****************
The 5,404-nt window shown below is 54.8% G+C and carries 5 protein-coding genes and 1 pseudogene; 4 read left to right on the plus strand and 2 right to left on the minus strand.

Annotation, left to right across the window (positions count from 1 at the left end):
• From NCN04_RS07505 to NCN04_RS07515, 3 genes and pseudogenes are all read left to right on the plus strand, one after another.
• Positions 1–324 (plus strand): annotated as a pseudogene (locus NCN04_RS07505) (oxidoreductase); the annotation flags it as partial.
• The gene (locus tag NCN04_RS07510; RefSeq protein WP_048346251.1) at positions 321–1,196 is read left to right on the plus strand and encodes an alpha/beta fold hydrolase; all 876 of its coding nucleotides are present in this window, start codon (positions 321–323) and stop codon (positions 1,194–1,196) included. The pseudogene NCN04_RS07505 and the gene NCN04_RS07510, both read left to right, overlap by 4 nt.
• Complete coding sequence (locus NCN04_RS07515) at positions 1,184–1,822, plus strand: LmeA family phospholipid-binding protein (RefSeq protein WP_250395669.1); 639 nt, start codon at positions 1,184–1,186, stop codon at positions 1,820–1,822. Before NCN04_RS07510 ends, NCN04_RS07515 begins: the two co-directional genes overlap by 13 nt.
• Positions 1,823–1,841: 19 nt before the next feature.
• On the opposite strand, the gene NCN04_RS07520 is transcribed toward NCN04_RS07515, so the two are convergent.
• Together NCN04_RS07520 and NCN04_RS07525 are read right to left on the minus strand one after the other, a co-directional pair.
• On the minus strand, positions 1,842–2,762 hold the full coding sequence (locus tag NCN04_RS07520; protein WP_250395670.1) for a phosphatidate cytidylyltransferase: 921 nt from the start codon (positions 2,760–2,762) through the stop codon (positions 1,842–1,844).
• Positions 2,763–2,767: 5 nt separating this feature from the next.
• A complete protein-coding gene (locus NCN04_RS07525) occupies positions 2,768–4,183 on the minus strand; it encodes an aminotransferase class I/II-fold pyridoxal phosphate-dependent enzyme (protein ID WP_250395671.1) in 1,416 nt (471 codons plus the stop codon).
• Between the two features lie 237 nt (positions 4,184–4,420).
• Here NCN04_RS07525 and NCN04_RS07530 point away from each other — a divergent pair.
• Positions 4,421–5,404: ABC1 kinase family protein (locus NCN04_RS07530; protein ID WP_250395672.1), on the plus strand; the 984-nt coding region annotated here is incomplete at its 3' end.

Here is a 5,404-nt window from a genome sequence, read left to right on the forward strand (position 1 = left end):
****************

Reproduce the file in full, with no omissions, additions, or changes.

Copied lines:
The 5,404-nt window shown below is 54.8% G+C and carries 5 protein-coding genes and 1 pseudogene; 4 read left to right on the plus strand and 2 right to left on the minus strand.

Annotation, left to right across the window (positions count from 1 at the left end):
• From NCN04_RS07505 to NCN04_RS07515, 3 genes and pseudogenes are all read left to right on the plus strand, one after another.
• Positions 1–324 (plus strand): annotated as a pseudogene (locus NCN04_RS07505) (oxidoreductase); the annotation flags it as partial.
• The gene (locus tag NCN04_RS07510; RefSeq protein WP_048346251.1) at positions 321–1,196 is read left to right on the plus strand and encodes an alpha/beta fold hydrolase; all 876 of its coding nucleotides are present in this window, start codon (positions 321–323) and stop codon (positions 1,194–1,196) included. The pseudogene NCN04_RS07505 and the gene NCN04_RS07510, both read left to right, overlap by 4 nt.
• Complete coding sequence (locus NCN04_RS07515) at positions 1,184–1,822, plus strand: LmeA family phospholipid-binding protein (RefSeq protein WP_250395669.1); 639 nt, start codon at positions 1,184–1,186, stop codon at positions 1,820–1,822. Before NCN04_RS07510 ends, NCN04_RS07515 begins: the two co-directional genes overlap by 13 nt.
• Positions 1,823–1,841: 19 nt before the next feature.
• On the opposite strand, the gene NCN04_RS07520 is transcribed toward NCN04_RS07515, so the two are convergent.
• Together NCN04_RS07520 and NCN04_RS07525 are read right to left on the minus strand one after the other, a co-directional pair.
• On the minus strand, positions 1,842–2,762 hold the full coding sequence (locus tag NCN04_RS07520; protein WP_250395670.1) for a phosphatidate cytidylyltransferase: 921 nt from the start codon (positions 2,760–2,762) through the stop codon (positions 1,842–1,844).
• Positions 2,763–2,767: 5 nt separating this feature from the next.
• A complete protein-coding gene (locus NCN04_RS07525) occupies positions 2,768–4,183 on the minus strand; it encodes an aminotransferase class I/II-fold pyridoxal phosphate-dependent enzyme (protein ID WP_250395671.1) in 1,416 nt (471 codons plus the stop codon).
• Between the two features lie 237 nt (positions 4,184–4,420).
• Here NCN04_RS07525 and NCN04_RS07530 point away from each other — a divergent pair.
• Positions 4,421–5,404: ABC1 kinase family protein (locus NCN04_RS07530; protein ID WP_250395672.1), on the plus strand; the 984-nt coding region annotated here is incomplete at its 3' end.

Here is a 5,404-nt window from a genome sequence, read left to right on the forward strand (position 1 = left end):